The copolymer for use in some embodiments of this invention can be engineered from monomers with specific hydrophilic functional groups and specific hydrophobic functional groups. In an embodiment, the engineered copolymers of this invention also have a specific rigidity by varying the mole ratio of the specific monomers. An exemplary engineered copolymer is synthesized utilizing acrylic acid monomer and methacrylic acid monomer at a mole ratio in a range of about 1:20 to about 20:1, preferably about 1:1 (±25%). Where two monomers are utilized to synthesize the copolymer, the mole ratio of each monomer can be varied from about 1:20 to about 20:1. Where more than two monomers are used to generate the copolymer, the mole ratios of the various monomers can be optimized such that the total of all mole ratios is 1. In an embodiment, the engineered copolymer of this invention is generated from at least two monomers wherein one monomer is polyethylenically unsaturated and serves as the extending (crosslinking) agent in the copolymer.

Removal of material (for e.g. copper) from the substrate surface during CMP utilizing a polishing composition containing a corrosion inhibitor (for e.g. benzotriazole) and engineered copolymer molecules derived from monomers having hydrophilic functional groups and hydrophobic functional groups typically involves constant redistribution and competitive binding between the corrosion inhibitor molecules, the engineered copolymer molecules and the substrate surface. Hydrophilic functional groups of many of the above described engineered copolymer molecules can often form strong bonds, for e.g. coordinate covalent bonds, with the substrate surface. The substrate surface comprises hydrated metal atoms and hydrated metal atom-corrosion inhibitor molecular complexes. An exemplary copper substrate during CMP with the method of this invention contains hydrated copper atoms and hydrated copper atom-BTA complexes. Hydrophobic functional groups of many of the above-described engineered copolymer molecules form strong van der Waals bonds with nanoasperities on the polishing pad surface. Thus, the method of this invention when applied to substrates containing metal interconnects results in metal removal and minimal dishing of metal interconnects through controlled contact-mediated reactions.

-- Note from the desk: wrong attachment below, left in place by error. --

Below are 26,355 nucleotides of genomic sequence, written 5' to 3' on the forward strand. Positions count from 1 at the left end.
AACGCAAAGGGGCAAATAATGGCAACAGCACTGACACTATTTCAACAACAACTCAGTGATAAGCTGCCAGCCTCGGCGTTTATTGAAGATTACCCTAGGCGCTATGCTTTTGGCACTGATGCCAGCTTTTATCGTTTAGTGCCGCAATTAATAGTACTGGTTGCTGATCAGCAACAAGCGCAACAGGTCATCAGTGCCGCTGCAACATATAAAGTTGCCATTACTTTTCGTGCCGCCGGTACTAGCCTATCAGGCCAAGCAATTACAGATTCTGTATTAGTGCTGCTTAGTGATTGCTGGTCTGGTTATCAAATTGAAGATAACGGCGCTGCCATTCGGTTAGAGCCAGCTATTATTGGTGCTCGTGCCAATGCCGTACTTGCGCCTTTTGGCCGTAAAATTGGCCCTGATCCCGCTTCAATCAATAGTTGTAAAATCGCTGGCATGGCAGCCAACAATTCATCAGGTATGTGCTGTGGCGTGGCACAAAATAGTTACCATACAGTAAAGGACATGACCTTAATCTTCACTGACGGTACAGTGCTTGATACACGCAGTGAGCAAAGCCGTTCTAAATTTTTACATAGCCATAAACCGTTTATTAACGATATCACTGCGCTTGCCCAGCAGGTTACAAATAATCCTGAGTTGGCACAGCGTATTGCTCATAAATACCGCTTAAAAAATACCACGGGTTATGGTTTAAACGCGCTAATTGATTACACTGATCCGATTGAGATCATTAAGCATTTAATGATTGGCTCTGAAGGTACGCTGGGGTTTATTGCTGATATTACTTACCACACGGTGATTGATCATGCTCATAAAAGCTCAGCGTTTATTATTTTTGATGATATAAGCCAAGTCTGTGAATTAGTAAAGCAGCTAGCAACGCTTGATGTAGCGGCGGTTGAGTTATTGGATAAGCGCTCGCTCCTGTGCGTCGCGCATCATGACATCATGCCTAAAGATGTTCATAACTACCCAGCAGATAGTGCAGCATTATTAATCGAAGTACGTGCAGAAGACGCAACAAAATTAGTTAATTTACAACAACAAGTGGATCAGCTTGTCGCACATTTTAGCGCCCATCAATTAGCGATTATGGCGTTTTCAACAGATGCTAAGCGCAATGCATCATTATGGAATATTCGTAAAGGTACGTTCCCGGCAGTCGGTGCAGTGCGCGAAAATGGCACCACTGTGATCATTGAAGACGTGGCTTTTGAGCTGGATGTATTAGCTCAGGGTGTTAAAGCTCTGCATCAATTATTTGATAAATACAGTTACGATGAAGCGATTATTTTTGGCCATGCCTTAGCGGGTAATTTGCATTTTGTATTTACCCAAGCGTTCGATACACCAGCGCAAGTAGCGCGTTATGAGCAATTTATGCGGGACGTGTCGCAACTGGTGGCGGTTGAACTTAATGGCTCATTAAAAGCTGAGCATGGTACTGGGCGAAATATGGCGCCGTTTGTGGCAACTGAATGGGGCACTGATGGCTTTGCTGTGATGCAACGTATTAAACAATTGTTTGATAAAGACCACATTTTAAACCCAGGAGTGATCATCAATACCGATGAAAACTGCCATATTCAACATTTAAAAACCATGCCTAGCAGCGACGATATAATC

Polishing compositions used in CMP typically contain abrasive particles that include but are not limited to alumina, silica, ceria, germania, diamond, silicon carbide, titania, zirconia and various mixtures thereof. In an embodiment, the polishing composition of this invention does not contain any abrasive particles. In another embodiment, the polishing composition contains low levels of abrasives in a range from about 0 to about 3%, with an average particle diameter less than 50 nm. In other embodiments, the weight % of abrasive can be up to about 50%.

Oxidizing agents used in polishing compositions for CMP include but are not limited to peroxides such as hydrogen peroxide, iodates such as potassium iodate, nitrates such as cesium nitrate, barium nitrate, ammonium nitrate, and/or mixtures of ammonium nitrate and cesium nitrate, carbonates such as ammonium carbonate, and persulfates such as ammonium persulfate and/or sodium persulfate and perchlorates.

Complexing agents used in polishing compositions for CMP include but are not limited to straight chain mono-and dicarboxylic acids and their corresponding salts such as malic acid and malates; tartaric acid and tartarates; gluconic acid and gluconates; citric acid and citrates; malonic acid and malonates; formic acid and formates; lactic acid and lactates; phthalic acid and phthalates. Polyhydroxybenzoic acid and its salts can also be used in the polishing composition of this invention. Complexing agents include a carboxylic acid containing two or more carboxylate groups with hydroxy groups as disclosed in Brancaleoni et al U.S. Pat. No. 5,391,258 issued Feb. 21, 1995, which is herein incorporated by reference.

Corrosion inhibitors used in polishing compositions for CMP include BTA (benzotriazole) and TTA (tolyltriazole) or mixtures thereof. Other inhibitors that are suitable for use include: 1-hydroxybenzotriazole,N-(1H-benzotriazole-1-ylmethyl)formamide; 3,5-dimethylpyrazole; indazole; 4-bromopyrazole; 3-amino-5-phenylpyrazole; 3-amino-4-pyrazolecarbonitrile; 1-methyimidazole; Indolin QTS and the like.

Polishing compositions used for CMP also contain pH buffers such as amines, and may contain surfactants, deflocculants, viscosity modifiers, wetting agents, cleaning agents and the like. The polishing composition of this invention can be used with any conventional polishing pad or non-conventional polishing pad.

The following examples illustrate various aspects of this invention. All parts and percentages are on a weight basis (i.e., by weight of the polishing composition) and all molecular weights are determined by gel permeation chromatography (GPC) and are weight-average molecular weights unless otherwise indicated.

EXAMPLE 1

Engineered copolymers I and II were synthesized as described below. All molecular weights were determined utilizing GPC analysis according to the following procedure.